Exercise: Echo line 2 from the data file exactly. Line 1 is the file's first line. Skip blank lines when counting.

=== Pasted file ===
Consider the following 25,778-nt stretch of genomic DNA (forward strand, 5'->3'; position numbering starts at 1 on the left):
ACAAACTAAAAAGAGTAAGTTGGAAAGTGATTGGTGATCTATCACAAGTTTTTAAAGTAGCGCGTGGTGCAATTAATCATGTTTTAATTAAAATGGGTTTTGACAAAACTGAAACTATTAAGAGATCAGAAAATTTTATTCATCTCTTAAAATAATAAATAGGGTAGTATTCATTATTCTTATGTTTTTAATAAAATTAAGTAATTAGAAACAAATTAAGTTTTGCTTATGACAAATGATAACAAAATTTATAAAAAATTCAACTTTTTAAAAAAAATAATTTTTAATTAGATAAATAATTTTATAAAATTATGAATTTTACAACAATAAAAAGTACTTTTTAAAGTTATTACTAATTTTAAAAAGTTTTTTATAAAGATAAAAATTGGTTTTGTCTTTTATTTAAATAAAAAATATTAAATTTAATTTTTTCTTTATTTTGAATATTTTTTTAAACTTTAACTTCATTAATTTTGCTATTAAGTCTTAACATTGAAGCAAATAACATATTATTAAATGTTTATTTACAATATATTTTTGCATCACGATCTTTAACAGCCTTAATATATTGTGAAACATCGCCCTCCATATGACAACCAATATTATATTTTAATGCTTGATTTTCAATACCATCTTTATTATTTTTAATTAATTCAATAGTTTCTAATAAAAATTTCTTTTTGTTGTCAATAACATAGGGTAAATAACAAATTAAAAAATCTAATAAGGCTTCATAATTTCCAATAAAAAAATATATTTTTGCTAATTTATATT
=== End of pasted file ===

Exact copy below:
ACAAACTAAAAAGAGTAAGTTGGAAAGTGATTGGTGATCTATCACAAGTTTTTAAAGTAGCGCGTGGTGCAATTAATCATGTTTTAATTAAAATGGGTTTTGACAAAACTGAAACTATTAAGAGATCAGAAAATTTTATTCATCTCTTAAAATAATAAATAGGGTAGTATTCATTATTCTTATGTTTTTAATAAAATTAAGTAATTAGAAACAAATTAAGTTTTGCTTATGACAAATGATAACAAAATTTATAAAAAATTCAACTTTTTAAAAAAAATAATTTTTAATTAGATAAATAATTTTATAAAATTATGAATTTTACAACAATAAAAAGTACTTTTTAAAGTTATTACTAATTTTAAAAAGTTTTTTATAAAGATAAAAATTGGTTTTGTCTTTTATTTAAATAAAAAATATTAAATTTAATTTTTTCTTTATTTTGAATATTTTTTTAAACTTTAACTTCATTAATTTTGCTATTAAGTCTTAACATTGAAGCAAATAACATATTATTAAATGTTTATTTACAATATATTTTTGCATCACGATCTTTAACAGCCTTAATATATTGTGAAACATCGCCCTCCATATGACAACCAATATTATATTTTAATGCTTGATTTTCAATACCATCTTTATTATTTTTAATTAATTCAATAGTTTCTAATAAAAATTTCTTTTTGTTGTCAATAACATAGGGTAAATAACAAATTAAAAAATCTAATAAGGCTTCATAATTTCCAATAAAAAAATATATTTTTGCTAATTTATATT